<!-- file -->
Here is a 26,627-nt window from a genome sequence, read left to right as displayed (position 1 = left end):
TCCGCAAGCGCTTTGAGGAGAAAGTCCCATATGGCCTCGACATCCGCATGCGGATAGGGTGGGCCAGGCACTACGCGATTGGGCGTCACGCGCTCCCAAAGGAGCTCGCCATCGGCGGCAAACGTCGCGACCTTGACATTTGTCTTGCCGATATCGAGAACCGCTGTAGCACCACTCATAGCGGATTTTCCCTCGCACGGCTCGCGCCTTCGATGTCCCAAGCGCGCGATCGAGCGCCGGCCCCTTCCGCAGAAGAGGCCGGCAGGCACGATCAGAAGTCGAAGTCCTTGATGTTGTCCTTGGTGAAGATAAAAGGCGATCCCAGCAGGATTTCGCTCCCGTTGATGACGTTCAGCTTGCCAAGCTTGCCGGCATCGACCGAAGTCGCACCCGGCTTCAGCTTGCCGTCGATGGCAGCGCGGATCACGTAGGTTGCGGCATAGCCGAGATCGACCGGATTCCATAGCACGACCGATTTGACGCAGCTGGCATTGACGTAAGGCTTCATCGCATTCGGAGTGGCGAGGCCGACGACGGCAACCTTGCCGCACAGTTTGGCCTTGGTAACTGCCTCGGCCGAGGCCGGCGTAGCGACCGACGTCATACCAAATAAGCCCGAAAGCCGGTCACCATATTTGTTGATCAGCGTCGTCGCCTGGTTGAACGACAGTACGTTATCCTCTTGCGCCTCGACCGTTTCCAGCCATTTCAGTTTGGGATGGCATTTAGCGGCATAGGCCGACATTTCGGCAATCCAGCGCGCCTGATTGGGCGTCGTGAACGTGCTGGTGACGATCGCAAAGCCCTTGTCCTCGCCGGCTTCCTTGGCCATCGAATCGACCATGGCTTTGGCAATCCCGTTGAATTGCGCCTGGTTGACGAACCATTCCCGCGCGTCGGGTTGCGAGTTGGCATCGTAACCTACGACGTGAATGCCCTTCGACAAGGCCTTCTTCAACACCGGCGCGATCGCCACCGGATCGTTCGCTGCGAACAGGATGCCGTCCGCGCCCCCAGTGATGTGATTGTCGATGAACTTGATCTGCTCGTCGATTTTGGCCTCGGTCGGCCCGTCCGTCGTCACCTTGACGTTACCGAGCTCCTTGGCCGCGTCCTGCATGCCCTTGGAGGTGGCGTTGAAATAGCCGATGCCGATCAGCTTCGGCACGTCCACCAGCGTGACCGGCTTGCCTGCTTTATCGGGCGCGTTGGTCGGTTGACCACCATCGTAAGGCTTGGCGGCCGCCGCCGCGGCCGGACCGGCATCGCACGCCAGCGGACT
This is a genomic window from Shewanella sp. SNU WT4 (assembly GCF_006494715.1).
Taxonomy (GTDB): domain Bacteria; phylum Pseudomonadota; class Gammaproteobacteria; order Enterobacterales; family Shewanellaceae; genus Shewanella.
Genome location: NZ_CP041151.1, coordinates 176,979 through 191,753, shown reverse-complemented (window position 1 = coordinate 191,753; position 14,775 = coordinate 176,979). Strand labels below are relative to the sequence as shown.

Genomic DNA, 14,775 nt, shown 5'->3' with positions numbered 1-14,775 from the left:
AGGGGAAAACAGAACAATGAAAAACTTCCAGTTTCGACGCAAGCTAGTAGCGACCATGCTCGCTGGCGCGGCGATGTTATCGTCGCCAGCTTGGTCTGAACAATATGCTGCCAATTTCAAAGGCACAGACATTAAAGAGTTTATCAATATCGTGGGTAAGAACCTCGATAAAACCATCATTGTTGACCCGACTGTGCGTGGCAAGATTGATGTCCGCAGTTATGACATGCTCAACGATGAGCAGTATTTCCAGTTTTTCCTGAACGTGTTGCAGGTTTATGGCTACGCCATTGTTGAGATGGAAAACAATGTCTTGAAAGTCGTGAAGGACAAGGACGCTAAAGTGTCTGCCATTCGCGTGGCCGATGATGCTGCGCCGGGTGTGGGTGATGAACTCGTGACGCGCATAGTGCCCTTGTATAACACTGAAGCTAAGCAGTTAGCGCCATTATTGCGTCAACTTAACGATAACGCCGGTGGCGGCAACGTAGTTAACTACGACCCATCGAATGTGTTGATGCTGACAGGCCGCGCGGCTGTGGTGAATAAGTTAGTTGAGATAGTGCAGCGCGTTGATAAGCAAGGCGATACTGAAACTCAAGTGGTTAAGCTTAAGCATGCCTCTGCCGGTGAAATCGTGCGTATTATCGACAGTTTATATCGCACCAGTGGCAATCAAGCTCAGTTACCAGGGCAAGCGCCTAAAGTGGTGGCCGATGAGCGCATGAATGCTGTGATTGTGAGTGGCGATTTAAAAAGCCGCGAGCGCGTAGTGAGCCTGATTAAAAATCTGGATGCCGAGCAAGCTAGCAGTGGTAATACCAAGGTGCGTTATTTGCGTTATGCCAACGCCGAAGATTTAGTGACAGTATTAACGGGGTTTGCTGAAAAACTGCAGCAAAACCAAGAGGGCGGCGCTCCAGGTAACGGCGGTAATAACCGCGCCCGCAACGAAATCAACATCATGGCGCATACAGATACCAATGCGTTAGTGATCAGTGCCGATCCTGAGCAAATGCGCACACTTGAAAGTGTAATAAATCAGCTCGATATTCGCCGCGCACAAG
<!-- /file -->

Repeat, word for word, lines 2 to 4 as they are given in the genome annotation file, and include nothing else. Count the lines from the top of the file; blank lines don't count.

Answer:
TCCGCAAGCGCTTTGAGGAGAAAGTCCCATATGGCCTCGACATCCGCATGCGGATAGGGTGGGCCAGGCACTACGCGATTGGGCGTCACGCGCTCCCAAAGGAGCTCGCCATCGGCGGCAAACGTCGCGACCTTGACATTTGTCTTGCCGATATCGAGAACCGCTGTAGCACCACTCATAGCGGATTTTCCCTCGCACGGCTCGCGCCTTCGATGTCCCAAGCGCGCGATCGAGCGCCGGCCCCTTCCGCAGAAGAGGCCGGCAGGCACGATCAGAAGTCGAAGTCCTTGATGTTGTCCTTGGTGAAGATAAAAGGCGATCCCAGCAGGATTTCGCTCCCGTTGATGACGTTCAGCTTGCCAAGCTTGCCGGCATCGACCGAAGTCGCACCCGGCTTCAGCTTGCCGTCGATGGCAGCGCGGATCACGTAGGTTGCGGCATAGCCGAGATCGACCGGATTCCATAGCACGACCGATTTGACGCAGCTGGCATTGACGTAAGGCTTCATCGCATTCGGAGTGGCGAGGCCGACGACGGCAACCTTGCCGCACAGTTTGGCCTTGGTAACTGCCTCGGCCGAGGCCGGCGTAGCGACCGACGTCATACCAAATAAGCCCGAAAGCCGGTCACCATATTTGTTGATCAGCGTCGTCGCCTGGTTGAACGACAGTACGTTATCCTCTTGCGCCTCGACCGTTTCCAGCCATTTCAGTTTGGGATGGCATTTAGCGGCATAGGCCGACATTTCGGCAATCCAGCGCGCCTGATTGGGCGTCGTGAACGTGCTGGTGACGATCGCAAAGCCCTTGTCCTCGCCGGCTTCCTTGGCCATCGAATCGACCATGGCTTTGGCAATCCCGTTGAATTGCGCCTGGTTGACGAACCATTCCCGCGCGTCGGGTTGCGAGTTGGCATCGTAACCTACGACGTGAATGCCCTTCGACAAGGCCTTCTTCAACACCGGCGCGATCGCCACCGGATCGTTCGCTGCGAACAGGATGCCGTCCGCGCCCCCAGTGATGTGATTGTCGATGAACTTGATCTGCTCGTCGATTTTGGCCTCGGTCGGCCCGTCCGTCGTCACCTTGACGTTACCGAGCTCCTTGGCCGCGTCCTGCATGCCCTTGGAGGTGGCGTTGAAATAGCCGATGCCGATCAGCTTCGGCACGTCCACCAGCGTGACCGGCTTGCCTGCTTTATCGGGCGCGTTGGTCGGTTGACCACCATCGTAAGGCTTGGCGGCCGCCGCCGCGGCCGGACCGGCATCGCACGCCAGCGGACT
This is a genomic window from Shewanella sp. SNU WT4 (assembly GCF_006494715.1).
Taxonomy (GTDB): domain Bacteria; phylum Pseudomonadota; class Gammaproteobacteria; order Enterobacterales; family Shewanellaceae; genus Shewanella.